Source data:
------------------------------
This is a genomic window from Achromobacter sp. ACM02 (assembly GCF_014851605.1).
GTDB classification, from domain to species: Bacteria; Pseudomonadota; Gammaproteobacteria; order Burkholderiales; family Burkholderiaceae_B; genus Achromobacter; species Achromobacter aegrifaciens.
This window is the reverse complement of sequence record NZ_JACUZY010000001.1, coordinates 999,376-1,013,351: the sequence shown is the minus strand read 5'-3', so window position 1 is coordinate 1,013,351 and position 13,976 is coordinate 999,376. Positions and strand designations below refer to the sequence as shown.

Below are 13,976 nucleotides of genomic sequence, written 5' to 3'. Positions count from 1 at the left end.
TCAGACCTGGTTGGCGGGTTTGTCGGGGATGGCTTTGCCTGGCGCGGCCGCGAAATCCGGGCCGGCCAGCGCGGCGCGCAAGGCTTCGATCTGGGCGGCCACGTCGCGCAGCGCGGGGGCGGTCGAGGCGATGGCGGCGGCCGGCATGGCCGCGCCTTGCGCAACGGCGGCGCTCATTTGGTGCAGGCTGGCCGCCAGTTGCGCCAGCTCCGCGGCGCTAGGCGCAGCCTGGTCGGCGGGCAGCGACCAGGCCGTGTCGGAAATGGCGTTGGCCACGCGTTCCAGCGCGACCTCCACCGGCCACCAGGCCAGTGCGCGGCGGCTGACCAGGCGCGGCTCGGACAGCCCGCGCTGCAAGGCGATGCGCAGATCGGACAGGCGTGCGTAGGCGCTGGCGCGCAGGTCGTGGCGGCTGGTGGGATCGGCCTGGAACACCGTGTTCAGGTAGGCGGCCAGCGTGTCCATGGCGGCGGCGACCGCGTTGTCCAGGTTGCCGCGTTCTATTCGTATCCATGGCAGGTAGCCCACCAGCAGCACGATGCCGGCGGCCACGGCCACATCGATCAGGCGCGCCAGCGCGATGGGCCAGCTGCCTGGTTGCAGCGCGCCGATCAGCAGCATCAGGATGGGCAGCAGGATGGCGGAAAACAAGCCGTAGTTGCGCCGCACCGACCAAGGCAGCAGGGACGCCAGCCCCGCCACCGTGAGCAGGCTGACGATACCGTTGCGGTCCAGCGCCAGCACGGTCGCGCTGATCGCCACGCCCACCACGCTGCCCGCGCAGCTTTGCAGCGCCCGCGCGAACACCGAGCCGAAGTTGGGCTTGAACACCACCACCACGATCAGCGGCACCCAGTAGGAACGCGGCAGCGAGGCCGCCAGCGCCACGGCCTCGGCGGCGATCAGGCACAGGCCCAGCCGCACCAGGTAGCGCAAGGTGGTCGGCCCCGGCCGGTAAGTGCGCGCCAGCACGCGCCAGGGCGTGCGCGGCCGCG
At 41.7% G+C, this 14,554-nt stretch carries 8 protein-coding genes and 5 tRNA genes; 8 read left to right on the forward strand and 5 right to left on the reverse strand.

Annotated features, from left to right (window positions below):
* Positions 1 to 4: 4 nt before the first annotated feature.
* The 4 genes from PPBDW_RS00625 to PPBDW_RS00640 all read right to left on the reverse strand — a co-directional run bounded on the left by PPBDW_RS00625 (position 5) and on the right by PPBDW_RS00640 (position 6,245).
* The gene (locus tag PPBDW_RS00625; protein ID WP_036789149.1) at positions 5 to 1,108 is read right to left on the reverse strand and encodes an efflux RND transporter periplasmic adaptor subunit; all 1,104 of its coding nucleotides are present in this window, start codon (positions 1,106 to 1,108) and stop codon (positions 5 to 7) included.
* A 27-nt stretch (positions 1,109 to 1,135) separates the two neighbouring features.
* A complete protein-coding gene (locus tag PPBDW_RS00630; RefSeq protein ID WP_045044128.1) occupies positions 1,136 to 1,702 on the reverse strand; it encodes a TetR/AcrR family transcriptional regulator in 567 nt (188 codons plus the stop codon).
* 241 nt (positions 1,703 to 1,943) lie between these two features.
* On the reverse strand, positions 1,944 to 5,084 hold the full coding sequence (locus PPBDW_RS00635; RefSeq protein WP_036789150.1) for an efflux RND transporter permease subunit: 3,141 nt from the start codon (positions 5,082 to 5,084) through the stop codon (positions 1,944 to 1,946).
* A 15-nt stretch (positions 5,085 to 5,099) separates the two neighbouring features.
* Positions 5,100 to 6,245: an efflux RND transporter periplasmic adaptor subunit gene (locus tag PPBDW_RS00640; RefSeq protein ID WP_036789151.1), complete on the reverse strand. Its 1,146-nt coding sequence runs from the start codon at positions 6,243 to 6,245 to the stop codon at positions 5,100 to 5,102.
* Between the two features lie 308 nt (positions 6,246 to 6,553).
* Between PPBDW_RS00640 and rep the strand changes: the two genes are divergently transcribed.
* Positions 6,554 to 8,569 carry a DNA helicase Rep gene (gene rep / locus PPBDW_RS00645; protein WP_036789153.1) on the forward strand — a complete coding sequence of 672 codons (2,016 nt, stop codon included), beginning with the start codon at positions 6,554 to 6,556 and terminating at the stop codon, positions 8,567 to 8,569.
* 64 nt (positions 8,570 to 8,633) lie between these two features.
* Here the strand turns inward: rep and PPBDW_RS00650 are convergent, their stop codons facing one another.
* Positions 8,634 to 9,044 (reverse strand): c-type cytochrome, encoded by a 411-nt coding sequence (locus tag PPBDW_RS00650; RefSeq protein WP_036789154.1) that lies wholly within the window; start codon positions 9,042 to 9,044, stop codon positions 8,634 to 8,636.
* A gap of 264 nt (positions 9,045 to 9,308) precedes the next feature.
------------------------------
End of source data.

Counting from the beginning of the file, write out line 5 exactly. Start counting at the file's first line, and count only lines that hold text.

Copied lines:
TCAGACCTGGTTGGCGGGTTTGTCGGGGATGGCTTTGCCTGGCGCGGCCGCGAAATCCGGGCCGGCCAGCGCGGCGCGCAAGGCTTCGATCTGGGCGGCCACGTCGCGCAGCGCGGGGGCGGTCGAGGCGATGGCGGCGGCCGGCATGGCCGCGCCTTGCGCAACGGCGGCGCTCATTTGGTGCAGGCTGGCCGCCAGTTGCGCCAGCTCCGCGGCGCTAGGCGCAGCCTGGTCGGCGGGCAGCGACCAGGCCGTGTCGGAAATGGCGTTGGCCACGCGTTCCAGCGCGACCTCCACCGGCCACCAGGCCAGTGCGCGGCGGCTGACCAGGCGCGGCTCGGACAGCCCGCGCTGCAAGGCGATGCGCAGATCGGACAGGCGTGCGTAGGCGCTGGCGCGCAGGTCGTGGCGGCTGGTGGGATCGGCCTGGAACACCGTGTTCAGGTAGGCGGCCAGCGTGTCCATGGCGGCGGCGACCGCGTTGTCCAGGTTGCCGCGTTCTATTCGTATCCATGGCAGGTAGCCCACCAGCAGCACGATGCCGGCGGCCACGGCCACATCGATCAGGCGCGCCAGCGCGATGGGCCAGCTGCCTGGTTGCAGCGCGCCGATCAGCAGCATCAGGATGGGCAGCAGGATGGCGGAAAACAAGCCGTAGTTGCGCCGCACCGACCAAGGCAGCAGGGACGCCAGCCCCGCCACCGTGAGCAGGCTGACGATACCGTTGCGGTCCAGCGCCAGCACGGTCGCGCTGATCGCCACGCCCACCACGCTGCCCGCGCAGCTTTGCAGCGCCCGCGCGAACACCGAGCCGAAGTTGGGCTTGAACACCACCACCACGATCAGCGGCACCCAGTAGGAACGCGGCAGCGAGGCCGCCAGCGCCACGGCCTCGGCGGCGATCAGGCACAGGCCCAGCCGCACCAGGTAGCGCAAGGTGGTCGGCCCCGGCCGGTAAGTGCGCGCCAGCACGCGCCAGGGCGTGCGCGGCCGCG